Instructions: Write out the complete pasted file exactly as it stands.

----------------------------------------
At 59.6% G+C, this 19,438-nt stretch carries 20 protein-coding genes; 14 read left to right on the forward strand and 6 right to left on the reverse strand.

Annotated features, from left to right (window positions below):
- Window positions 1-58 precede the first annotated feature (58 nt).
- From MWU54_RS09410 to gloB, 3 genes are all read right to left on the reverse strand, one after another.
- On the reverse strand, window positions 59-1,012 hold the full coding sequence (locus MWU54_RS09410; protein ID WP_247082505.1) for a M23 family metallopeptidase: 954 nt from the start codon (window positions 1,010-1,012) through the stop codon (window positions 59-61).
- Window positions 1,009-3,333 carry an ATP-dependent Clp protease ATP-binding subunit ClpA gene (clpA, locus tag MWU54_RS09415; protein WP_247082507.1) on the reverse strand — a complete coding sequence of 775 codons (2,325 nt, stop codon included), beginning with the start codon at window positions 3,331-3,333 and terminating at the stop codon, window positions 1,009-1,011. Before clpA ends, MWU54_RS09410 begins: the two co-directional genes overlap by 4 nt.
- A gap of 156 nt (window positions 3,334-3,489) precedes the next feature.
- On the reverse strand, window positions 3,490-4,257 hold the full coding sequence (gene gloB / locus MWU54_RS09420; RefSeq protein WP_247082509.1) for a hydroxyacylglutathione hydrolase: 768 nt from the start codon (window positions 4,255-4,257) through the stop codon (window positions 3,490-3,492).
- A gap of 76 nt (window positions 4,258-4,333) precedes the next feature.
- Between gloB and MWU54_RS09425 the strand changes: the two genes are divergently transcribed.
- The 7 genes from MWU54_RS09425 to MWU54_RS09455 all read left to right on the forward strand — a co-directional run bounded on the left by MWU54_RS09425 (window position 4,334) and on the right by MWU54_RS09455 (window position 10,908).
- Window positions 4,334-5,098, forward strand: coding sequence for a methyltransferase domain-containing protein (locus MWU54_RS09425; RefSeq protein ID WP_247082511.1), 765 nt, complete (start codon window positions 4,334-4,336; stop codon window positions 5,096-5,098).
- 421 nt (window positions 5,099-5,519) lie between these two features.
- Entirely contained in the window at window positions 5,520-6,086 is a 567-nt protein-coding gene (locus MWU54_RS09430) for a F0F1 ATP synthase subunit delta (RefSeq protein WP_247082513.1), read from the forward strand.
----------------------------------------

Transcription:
At 59.6% G+C, this 19,438-nt stretch carries 20 protein-coding genes; 14 read left to right on the forward strand and 6 right to left on the reverse strand.

Annotated features, from left to right (window positions below):
- Window positions 1-58 precede the first annotated feature (58 nt).
- From MWU54_RS09410 to gloB, 3 genes are all read right to left on the reverse strand, one after another.
- On the reverse strand, window positions 59-1,012 hold the full coding sequence (locus MWU54_RS09410; protein ID WP_247082505.1) for a M23 family metallopeptidase: 954 nt from the start codon (window positions 1,010-1,012) through the stop codon (window positions 59-61).
- Window positions 1,009-3,333 carry an ATP-dependent Clp protease ATP-binding subunit ClpA gene (clpA, locus tag MWU54_RS09415; protein WP_247082507.1) on the reverse strand — a complete coding sequence of 775 codons (2,325 nt, stop codon included), beginning with the start codon at window positions 3,331-3,333 and terminating at the stop codon, window positions 1,009-1,011. Before clpA ends, MWU54_RS09410 begins: the two co-directional genes overlap by 4 nt.
- A gap of 156 nt (window positions 3,334-3,489) precedes the next feature.
- On the reverse strand, window positions 3,490-4,257 hold the full coding sequence (gene gloB / locus MWU54_RS09420; RefSeq protein WP_247082509.1) for a hydroxyacylglutathione hydrolase: 768 nt from the start codon (window positions 4,255-4,257) through the stop codon (window positions 3,490-3,492).
- A gap of 76 nt (window positions 4,258-4,333) precedes the next feature.
- Between gloB and MWU54_RS09425 the strand changes: the two genes are divergently transcribed.
- The 7 genes from MWU54_RS09425 to MWU54_RS09455 all read left to right on the forward strand — a co-directional run bounded on the left by MWU54_RS09425 (window position 4,334) and on the right by MWU54_RS09455 (window position 10,908).
- Window positions 4,334-5,098, forward strand: coding sequence for a methyltransferase domain-containing protein (locus MWU54_RS09425; RefSeq protein ID WP_247082511.1), 765 nt, complete (start codon window positions 4,334-4,336; stop codon window positions 5,096-5,098).
- 421 nt (window positions 5,099-5,519) lie between these two features.
- Entirely contained in the window at window positions 5,520-6,086 is a 567-nt protein-coding gene (locus MWU54_RS09430) for a F0F1 ATP synthase subunit delta (RefSeq protein WP_247082513.1), read from the forward strand.